RESEARCH

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  • Article: Why we explore space
    Human space exploration helps to address fundamental questions about our place in the Universe and the history of our solar system. Through addressing the challenges related to human space exploration we expand technology, create new industries, and help to foster a peaceful connection with other nations.
  • Article: A Group of Tardigrades Crashed Into the Moon in April. The Indestructable Critters Could Still Be Alive
    "A horde of microscopic critters called tardigrades were passengers aboard the Israeli spacecraft Beresheet, which crashed into the lunar surface nearly four months ago. But because tardigrates can survive in extreme environments, it's likely these tiny astronauts are still alive. The microscopic organisms can go without water and oxygen for long periods of time in a state of suspended animation called cryptobiosis, in which their bodies dry up and their metabolisms shut down."
  • Article: Is Mars' Soil Too Dry to Sustain Life?
    "Life as we know it needs water to thrive. Even so, we see life persist in the driest environments on Earth. But how dry is too dry? At what point is an environment too extreme for even microorganisms, the smallest and often most resilient of lifeforms, to survive? These questions are important to scientists searching for life beyond Earth, including on the planet Mars. To help answer this question, a research team from NASA’s Ames Research Center in California’s Silicon Valley traveled to the driest place on Earth: the Atacama Desert in Chile, a 1000 kilometer strip of land on South America’s west coast."
  • Article: Our Living Planet Shapes the Search for Life Beyond Earth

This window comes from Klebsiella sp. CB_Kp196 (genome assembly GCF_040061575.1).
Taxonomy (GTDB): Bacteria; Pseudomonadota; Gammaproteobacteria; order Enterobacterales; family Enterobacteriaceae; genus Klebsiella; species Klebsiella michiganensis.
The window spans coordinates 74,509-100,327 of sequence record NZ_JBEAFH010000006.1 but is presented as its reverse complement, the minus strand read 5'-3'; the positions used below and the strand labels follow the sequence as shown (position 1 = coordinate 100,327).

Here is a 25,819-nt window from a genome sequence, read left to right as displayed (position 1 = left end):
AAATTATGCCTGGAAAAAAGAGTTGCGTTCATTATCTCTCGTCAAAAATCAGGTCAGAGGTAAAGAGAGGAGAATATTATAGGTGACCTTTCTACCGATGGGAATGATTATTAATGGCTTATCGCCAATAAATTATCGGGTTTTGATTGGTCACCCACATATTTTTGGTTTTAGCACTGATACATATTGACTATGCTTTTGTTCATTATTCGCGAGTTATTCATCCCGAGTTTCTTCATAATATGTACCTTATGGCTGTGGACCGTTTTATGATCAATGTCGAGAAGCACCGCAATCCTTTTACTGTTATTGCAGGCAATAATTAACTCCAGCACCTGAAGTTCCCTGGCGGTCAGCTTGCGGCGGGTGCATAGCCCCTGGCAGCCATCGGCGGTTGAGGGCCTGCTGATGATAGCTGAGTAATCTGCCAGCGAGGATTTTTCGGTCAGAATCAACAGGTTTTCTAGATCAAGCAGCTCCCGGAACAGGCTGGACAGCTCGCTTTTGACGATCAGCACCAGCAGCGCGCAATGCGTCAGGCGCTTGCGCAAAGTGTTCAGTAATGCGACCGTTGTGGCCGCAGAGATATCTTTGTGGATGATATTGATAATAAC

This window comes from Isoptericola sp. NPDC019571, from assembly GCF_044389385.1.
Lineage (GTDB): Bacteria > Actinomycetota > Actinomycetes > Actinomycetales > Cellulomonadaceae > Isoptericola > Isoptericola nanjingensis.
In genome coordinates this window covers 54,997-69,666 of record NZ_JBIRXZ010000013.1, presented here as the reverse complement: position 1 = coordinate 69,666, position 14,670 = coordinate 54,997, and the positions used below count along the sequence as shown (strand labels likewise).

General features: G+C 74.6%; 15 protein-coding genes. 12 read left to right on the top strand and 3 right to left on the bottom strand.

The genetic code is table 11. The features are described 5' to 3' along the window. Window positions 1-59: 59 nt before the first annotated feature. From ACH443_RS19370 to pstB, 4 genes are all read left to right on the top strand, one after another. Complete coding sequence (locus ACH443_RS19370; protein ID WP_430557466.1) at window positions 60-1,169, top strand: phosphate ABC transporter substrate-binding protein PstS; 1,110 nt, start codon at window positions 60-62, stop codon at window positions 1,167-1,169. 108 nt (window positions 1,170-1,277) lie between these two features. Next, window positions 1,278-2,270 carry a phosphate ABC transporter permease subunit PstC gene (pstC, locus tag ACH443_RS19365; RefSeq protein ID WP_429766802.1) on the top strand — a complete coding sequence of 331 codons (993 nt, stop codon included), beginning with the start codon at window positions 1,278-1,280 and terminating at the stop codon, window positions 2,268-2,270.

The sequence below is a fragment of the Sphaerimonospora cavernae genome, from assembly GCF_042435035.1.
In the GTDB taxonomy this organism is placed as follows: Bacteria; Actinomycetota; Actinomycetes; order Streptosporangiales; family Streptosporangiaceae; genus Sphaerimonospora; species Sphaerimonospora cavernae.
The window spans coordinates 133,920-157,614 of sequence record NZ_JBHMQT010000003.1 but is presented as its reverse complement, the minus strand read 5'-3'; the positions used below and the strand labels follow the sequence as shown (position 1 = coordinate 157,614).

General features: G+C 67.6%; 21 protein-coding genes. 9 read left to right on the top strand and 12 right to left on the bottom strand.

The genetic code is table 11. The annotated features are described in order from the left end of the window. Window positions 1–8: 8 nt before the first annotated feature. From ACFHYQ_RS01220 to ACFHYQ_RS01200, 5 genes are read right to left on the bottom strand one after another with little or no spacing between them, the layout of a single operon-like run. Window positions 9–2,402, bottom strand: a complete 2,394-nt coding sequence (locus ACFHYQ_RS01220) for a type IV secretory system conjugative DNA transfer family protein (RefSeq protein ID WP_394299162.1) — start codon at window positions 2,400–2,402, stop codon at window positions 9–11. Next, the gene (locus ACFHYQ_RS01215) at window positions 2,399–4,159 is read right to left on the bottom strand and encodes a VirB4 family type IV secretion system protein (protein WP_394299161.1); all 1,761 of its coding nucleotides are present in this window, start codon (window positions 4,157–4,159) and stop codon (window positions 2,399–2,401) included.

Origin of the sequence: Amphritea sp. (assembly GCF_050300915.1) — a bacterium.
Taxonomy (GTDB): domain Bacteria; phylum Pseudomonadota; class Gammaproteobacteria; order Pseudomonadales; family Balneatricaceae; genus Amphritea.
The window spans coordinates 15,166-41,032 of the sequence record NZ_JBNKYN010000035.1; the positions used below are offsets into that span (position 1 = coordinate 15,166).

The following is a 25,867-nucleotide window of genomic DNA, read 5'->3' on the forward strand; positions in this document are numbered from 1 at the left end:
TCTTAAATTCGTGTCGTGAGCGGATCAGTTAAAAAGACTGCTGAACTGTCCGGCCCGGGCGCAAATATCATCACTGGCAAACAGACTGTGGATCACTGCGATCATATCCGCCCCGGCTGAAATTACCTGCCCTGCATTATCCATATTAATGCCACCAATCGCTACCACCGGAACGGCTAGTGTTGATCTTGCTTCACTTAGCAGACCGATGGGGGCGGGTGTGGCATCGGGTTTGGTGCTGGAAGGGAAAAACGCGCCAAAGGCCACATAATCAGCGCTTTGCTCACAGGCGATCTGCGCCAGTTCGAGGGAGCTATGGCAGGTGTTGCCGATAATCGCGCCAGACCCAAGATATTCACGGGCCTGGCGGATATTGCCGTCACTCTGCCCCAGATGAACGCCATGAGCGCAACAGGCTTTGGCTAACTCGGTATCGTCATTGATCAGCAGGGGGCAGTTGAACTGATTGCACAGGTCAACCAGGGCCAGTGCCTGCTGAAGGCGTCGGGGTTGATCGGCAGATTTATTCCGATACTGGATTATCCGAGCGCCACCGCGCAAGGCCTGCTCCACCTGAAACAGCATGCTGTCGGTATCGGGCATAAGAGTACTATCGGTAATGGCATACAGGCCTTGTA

"Life. It's the one thing that, so far, makes Earth unique among the thousands of other planets we've discovered. Since the fall of 1997, NASA satellites have continuously and globally observed all plant life at the surface of the land and ocean. During the week of Nov. 13-17, NASA is sharing stories and videos about how this view of life from space is furthering knowledge of our home planet and the search for life on other worlds."
  • Article: What Has Quantum Mechanics Ever Done For Us?
    Here's a quick look at some of the myriad everyday things that depend on quantum physics for their operation.
  • Article: What is Quantum Mechanics Good For?
    What could be weirder than quantum mechanics? This physics framework is responsible for any number of bizarre phenomena—theoretical cats that are simultaneously dead and alive, particles kilometers apart that can nonetheless communicate instantaneously, and indecisive photons that somehow go two directions at once.
  • Article: What is the Difference Between Electronic and Electrical Devices?
    So what exactly is the difference between electrical devices and electronic devices? The answer lies in how devices manipulate electricity to do their work.